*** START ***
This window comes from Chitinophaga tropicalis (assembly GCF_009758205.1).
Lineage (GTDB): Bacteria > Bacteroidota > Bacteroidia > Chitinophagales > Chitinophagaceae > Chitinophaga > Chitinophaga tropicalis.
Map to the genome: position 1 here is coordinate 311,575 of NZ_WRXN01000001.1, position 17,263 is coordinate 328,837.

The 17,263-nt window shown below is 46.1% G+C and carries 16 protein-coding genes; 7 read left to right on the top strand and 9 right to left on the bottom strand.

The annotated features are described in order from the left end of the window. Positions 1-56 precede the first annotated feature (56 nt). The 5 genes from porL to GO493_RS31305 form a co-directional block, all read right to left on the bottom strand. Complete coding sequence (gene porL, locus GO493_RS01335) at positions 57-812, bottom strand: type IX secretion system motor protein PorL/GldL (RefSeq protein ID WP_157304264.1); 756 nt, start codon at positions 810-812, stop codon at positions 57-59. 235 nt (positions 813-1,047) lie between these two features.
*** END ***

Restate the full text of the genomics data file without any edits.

This window comes from Chitinophaga tropicalis (assembly GCF_009758205.1).
Lineage (GTDB): Bacteria > Bacteroidota > Bacteroidia > Chitinophagales > Chitinophagaceae > Chitinophaga > Chitinophaga tropicalis.
Map to the genome: position 1 here is coordinate 311,575 of NZ_WRXN01000001.1, position 17,263 is coordinate 328,837.

The 17,263-nt window shown below is 46.1% G+C and carries 16 protein-coding genes; 7 read left to right on the top strand and 9 right to left on the bottom strand.

The annotated features are described in order from the left end of the window. Positions 1-56 precede the first annotated feature (56 nt). The 5 genes from porL to GO493_RS31305 form a co-directional block, all read right to left on the bottom strand. Complete coding sequence (gene porL, locus GO493_RS01335) at positions 57-812, bottom strand: type IX secretion system motor protein PorL/GldL (RefSeq protein ID WP_157304264.1); 756 nt, start codon at positions 810-812, stop codon at positions 57-59. 235 nt (positions 813-1,047) lie between these two features.